Winter dreams of unfinished painting!

   Winter dreams of unfinished painting!

 Long march followed by our ethnic brothers to Shwe Bamar

Dear Nan,                

I hope you already know the source of this title, “Winter dreams of unfinished painting”. Burma’s one of the most famous song composer, Saya Myoma Nyein’s song “unfinished painting” was used as the theme song in Win Oo’s multiple academy award winning movie, “Winter dreams”.  

Our Ethnic brothers searching for the “Paradise on Earth” is now like chasing the “Mirage Paradise”. Myanmar Tatmadaw is smashing their hope and annihilating their destiny. Now our Ethnic brothers’ searching for the “Paradise on Earth” is like the “Mid Winter dreams” and our Union of Federal Democratic Burma is like the “unfinished painting.” That is true, literally or as a matter of fact, I am absolutely right. SPDC Junta will never finish their “Fake road map to Democracy”

Dear darling, all of us progress successively from Stone Age, Bronze Age, Iron Age, Steel Age, Mechanical Revolution Age, Electrical Age, Atomic Age, Computer Age, Internet Age, ICT Age and K-economy Age (Knowledge based economy) because students not only learned but tried to be better than their teachers. I am not insulting the teachers dear Nan. Just because you are working as a lecturer, you are a little bit bias, angry and thought I am insulting all my teachers. Actually I always respect my teachers and also know their plight: the grinding stones became thinner helping to sharpen the knives.

Our Lord Buddha pointed out to us the virtues of the candle light (fire) sharing the fire (light) to light up another candle. You never lost any thing, but could help light up another candle. We need to think like that. Teachers are sharing or distributing their knowledge but the students must not stop or satisfied with what they are taught. Even Lord Buddha had taught us not just to accept any thing without thinking, including his teachings. So don’t angry with me dear Nan. You should instead happy with your student’s small progress. Although I am gloating, I had made a blunder again. Sorry Nan, I am drifting away a lot from my topic again.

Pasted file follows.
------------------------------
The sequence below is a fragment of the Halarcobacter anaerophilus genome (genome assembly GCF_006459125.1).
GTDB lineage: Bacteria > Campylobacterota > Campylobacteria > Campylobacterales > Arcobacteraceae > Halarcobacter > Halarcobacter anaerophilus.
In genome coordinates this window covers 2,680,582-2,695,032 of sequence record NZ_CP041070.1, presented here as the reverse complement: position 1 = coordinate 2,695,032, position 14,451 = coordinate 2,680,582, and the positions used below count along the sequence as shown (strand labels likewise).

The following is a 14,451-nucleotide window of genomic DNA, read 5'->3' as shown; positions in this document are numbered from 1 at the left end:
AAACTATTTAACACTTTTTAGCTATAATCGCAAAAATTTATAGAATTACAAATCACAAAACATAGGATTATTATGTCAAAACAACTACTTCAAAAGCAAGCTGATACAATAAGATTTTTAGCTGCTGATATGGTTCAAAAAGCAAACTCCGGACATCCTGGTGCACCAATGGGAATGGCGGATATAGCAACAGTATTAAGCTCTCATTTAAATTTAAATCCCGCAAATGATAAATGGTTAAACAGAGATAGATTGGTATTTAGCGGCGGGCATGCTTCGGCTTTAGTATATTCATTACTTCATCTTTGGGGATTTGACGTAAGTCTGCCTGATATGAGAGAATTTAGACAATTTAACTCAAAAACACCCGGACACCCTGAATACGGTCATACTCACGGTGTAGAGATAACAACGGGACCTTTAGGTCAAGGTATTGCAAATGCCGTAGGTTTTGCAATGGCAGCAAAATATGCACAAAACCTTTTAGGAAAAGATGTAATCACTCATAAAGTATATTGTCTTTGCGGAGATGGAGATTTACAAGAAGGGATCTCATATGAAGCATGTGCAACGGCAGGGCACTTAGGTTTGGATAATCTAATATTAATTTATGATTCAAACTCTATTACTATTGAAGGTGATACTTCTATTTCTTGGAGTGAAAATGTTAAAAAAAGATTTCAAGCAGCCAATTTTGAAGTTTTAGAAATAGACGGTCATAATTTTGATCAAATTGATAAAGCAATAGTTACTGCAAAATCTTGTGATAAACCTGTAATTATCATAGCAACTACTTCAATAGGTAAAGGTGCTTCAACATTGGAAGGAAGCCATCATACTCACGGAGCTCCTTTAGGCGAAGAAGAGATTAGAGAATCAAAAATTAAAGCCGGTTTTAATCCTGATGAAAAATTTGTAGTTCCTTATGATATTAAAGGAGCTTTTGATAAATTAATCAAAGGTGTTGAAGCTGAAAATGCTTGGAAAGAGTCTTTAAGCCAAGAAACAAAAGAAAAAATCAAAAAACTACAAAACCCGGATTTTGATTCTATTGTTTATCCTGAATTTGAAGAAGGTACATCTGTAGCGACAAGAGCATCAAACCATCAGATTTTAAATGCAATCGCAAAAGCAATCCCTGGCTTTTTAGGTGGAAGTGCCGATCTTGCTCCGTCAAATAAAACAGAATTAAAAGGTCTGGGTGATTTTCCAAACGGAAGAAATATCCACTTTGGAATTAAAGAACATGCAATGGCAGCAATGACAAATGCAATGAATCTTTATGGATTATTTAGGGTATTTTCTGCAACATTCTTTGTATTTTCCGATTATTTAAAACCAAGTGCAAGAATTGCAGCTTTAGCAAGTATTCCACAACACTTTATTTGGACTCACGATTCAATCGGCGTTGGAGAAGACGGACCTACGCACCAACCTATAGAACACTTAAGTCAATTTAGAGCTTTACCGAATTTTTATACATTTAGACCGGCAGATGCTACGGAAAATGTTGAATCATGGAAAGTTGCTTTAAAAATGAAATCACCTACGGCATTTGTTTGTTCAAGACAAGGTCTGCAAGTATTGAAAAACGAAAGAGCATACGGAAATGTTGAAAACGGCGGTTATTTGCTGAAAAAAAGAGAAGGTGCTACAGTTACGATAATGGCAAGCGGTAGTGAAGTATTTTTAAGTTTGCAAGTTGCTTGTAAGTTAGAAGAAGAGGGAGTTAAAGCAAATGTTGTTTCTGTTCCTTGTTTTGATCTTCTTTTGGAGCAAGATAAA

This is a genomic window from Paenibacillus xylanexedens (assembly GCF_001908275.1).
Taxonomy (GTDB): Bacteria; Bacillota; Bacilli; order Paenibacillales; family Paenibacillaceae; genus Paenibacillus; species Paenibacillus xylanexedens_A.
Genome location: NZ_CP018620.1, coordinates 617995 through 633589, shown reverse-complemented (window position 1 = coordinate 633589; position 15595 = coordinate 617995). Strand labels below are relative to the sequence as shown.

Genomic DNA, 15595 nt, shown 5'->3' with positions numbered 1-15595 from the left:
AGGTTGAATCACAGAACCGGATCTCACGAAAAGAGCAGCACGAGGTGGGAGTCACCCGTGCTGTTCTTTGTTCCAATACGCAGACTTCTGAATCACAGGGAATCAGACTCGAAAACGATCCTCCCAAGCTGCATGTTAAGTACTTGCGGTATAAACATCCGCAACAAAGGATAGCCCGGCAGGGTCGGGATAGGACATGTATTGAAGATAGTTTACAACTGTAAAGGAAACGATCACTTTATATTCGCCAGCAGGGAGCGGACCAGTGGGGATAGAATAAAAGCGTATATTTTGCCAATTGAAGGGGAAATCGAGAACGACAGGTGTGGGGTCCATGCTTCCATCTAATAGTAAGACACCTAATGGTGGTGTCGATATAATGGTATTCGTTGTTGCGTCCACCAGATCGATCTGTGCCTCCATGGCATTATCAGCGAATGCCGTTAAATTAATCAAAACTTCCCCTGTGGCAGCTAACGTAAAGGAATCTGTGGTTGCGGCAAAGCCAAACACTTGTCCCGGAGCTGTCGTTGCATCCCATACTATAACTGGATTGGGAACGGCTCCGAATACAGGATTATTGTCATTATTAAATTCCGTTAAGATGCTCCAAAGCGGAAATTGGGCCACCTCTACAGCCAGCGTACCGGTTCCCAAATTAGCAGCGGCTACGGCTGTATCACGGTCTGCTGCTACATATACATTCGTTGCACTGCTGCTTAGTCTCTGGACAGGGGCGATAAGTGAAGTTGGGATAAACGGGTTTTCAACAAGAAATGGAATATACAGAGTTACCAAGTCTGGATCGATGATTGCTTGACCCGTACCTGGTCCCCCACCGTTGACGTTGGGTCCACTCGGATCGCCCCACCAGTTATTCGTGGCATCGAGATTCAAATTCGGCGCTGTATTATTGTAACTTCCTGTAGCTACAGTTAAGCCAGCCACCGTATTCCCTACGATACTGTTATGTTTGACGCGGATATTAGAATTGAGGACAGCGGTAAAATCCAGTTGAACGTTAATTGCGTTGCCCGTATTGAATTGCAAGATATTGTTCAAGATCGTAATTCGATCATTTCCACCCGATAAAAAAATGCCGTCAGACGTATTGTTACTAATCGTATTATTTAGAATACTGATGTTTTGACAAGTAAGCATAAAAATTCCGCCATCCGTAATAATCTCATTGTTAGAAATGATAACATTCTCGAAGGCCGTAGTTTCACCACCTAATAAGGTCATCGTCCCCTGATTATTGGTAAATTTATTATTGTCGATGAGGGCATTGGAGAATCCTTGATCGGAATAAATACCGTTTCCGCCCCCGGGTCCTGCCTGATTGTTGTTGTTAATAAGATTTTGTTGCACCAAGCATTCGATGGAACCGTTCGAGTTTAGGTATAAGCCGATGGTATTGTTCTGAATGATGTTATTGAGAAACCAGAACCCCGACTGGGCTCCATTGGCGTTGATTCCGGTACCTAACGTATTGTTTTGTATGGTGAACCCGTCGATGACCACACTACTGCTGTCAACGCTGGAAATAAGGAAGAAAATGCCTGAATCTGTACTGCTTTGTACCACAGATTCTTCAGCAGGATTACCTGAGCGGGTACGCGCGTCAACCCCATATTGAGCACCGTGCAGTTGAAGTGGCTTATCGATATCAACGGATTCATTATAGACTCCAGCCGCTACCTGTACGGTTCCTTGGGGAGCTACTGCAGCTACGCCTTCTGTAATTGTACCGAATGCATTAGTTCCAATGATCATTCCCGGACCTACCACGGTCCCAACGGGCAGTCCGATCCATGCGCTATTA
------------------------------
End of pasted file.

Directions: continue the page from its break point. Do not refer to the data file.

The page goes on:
Dear darling Nan, as I had already answered earlier, our people of Shwe Bama village are said to be descendants of three main Migrant Ancestor branches or families:

(1) Mon-Khmer,

(2) Tibeto-Burman and

(3) Tai Shan-Chinese.

Daw Daw Mon is a desendant of of this Mon-Khmer group family. Humans lived in the region that is now known as our Shwe Bama village as early as 11,000 years ago, but the first identifiable civilization is that of the Daw Daw Mon. See Nan, this fact is contrary to U Ka Yin’s claim.

But I think it is no use for us to quarrel who came first when the most important real practical fact is that we all are sailing together in the same boat. It is no use trying to fight over who is the original owner, who came later and who is just a freshman comming in and join last. Once we accepted any one as a fellow traveller or a citizen, we must be fair to all of them, should stop all discriminations and treat as an all-equal-partner. We need the combined undivided effort to reach our destination, Democratic Federal Union of Burma/Myanmar.